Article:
Tesla is facing a federal probe over its mysterious "Project 42," The Wall Street Journal reported.
The SEC is also investigating whether the project involved using company funds for CEO Elon Musk's personal benefit, the Journal said.
The project is internally believed to involve building a glass house for Musk, the Journal previously reported.
The publication said, citing people familiar with the issue, that federal prosecutors are investigating whether Tesla used its own funds for Musk's personal use, and is looking into how much the company has spent on the initiative, as well as its purpose. The US Attorney's Office for the Southern District of New York issued subpoenas to multiple current and ex-Tesla employees, some of which have been asked to appear in court in September, Bloomberg reported on Wednesday.
The Securities and Exchange Commission has also launched a probe into the issue, the Journal said. Though, both investigations are in their "early stages," according to the Journal.
In a statement to Insider, the SEC said it "does not comment on the existence or nonexistence of a possible investigation." The DOJ declined to comment.
A spokesperson for Tesla and Musk also did not respond to a request for comment from Insider.
The billionaire appeared to deny the project involved building a house on X, the social media site formerly known as Twitter.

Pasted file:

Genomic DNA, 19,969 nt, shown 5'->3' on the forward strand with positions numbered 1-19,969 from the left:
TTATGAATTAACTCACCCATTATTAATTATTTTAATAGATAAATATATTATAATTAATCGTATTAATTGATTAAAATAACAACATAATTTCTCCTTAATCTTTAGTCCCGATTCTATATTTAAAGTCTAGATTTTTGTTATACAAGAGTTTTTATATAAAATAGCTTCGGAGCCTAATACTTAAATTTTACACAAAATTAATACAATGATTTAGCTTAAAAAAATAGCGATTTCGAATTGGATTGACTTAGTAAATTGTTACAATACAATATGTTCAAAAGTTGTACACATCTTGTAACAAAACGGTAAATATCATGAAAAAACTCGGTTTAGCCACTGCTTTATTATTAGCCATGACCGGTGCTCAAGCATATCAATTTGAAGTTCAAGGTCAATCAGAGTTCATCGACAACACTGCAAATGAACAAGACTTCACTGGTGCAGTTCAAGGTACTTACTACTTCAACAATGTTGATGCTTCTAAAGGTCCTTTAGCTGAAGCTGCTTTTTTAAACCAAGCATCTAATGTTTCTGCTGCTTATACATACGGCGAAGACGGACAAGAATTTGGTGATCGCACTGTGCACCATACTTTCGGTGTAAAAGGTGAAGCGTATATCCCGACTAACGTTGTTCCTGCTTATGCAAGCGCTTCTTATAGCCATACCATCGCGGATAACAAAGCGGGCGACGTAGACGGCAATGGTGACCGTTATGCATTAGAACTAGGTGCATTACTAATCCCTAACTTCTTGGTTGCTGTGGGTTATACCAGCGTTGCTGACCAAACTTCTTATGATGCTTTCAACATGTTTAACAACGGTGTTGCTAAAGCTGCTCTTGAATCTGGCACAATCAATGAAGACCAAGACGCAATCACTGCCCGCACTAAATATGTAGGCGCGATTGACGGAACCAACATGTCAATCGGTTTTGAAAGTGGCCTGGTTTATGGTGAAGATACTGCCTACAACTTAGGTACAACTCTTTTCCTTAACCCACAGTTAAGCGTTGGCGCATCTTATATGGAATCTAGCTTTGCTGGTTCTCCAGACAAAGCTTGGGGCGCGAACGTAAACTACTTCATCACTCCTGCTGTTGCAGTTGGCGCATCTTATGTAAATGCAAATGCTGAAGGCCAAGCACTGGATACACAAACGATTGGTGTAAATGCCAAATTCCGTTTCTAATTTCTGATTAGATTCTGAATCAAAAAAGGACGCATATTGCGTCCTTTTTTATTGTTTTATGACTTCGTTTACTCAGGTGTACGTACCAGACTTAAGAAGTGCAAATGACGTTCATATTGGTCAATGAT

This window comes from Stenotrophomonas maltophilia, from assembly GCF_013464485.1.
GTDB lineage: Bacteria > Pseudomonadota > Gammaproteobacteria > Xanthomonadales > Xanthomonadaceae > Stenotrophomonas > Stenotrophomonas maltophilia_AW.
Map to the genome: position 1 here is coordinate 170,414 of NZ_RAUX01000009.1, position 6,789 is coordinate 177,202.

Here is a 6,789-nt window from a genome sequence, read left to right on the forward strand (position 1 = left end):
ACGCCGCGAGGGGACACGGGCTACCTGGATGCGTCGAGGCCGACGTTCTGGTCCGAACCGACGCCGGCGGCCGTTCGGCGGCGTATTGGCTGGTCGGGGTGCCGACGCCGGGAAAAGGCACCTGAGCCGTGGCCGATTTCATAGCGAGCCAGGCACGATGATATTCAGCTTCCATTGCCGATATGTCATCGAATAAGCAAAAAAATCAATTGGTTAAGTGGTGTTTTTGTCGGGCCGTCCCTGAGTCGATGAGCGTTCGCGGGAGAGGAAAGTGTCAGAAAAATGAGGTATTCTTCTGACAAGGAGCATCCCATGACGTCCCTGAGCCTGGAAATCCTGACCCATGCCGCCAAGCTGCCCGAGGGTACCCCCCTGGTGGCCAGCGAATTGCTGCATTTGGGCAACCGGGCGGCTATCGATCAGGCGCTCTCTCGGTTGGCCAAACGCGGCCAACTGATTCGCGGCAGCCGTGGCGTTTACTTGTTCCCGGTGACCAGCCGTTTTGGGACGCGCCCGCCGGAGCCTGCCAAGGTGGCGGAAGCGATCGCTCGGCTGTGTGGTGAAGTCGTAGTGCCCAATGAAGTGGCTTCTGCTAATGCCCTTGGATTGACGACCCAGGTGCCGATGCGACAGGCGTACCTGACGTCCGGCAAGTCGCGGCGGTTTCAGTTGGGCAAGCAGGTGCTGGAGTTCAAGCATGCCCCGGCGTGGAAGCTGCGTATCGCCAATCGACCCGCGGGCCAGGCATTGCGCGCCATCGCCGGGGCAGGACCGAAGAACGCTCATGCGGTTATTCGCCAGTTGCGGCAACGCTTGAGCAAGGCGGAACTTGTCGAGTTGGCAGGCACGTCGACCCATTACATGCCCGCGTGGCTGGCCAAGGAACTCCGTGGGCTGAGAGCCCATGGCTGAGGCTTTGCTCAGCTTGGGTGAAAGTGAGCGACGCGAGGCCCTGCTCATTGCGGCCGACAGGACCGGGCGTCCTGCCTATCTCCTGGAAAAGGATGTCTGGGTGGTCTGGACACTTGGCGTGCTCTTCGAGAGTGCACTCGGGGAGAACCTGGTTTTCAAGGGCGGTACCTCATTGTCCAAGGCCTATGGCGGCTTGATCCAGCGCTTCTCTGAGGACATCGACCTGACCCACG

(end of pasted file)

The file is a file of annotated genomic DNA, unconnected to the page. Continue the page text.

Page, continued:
"I'm not building a house of any kind, let alone a glass one!" he said on the social media site.
In July, the Journal reported that the project involved plans for a glass building that would be set up near Tesla's gigafactory in Austin, Texas and was internally understood to be a house for the Tesla CEO. The project appeared to be for a "dramatic glass-walled building" and concept plans showed differing designs and features, but included residential elements like bedrooms, according to the report.
The project drew scrutiny last year within the company after an order for a special kind of glass was made as part of the building-planning efforts. At the time, the internal inquiry into the order had targeted Omead Afshar, an executive leading Tesla's Texas factory, Bloomberg reported last year. On Wednesday, the publication reported that federal prosecutors were seeking information related to internal communications with Afshar, who was said to be involved in purchasing the construction materials.
Afshar did not immediately respond to a request for comment on X from Insider.
Tesla's board had also inquired into Musk's involvement in the project, and the amount of time any employees had spent on it, according to the Journal's July report.
It can be illegal to use company funds for personal expenses — especially when dealing with a publicly traded company. If a public company were found to have used company funds for an executive's personal use it could lead to an IRS investigation and lawsuits from shareholders.
It's not clear if the building project is still in the works, or whether the glass order was ever delivered, the Journal reported on Wednesday.
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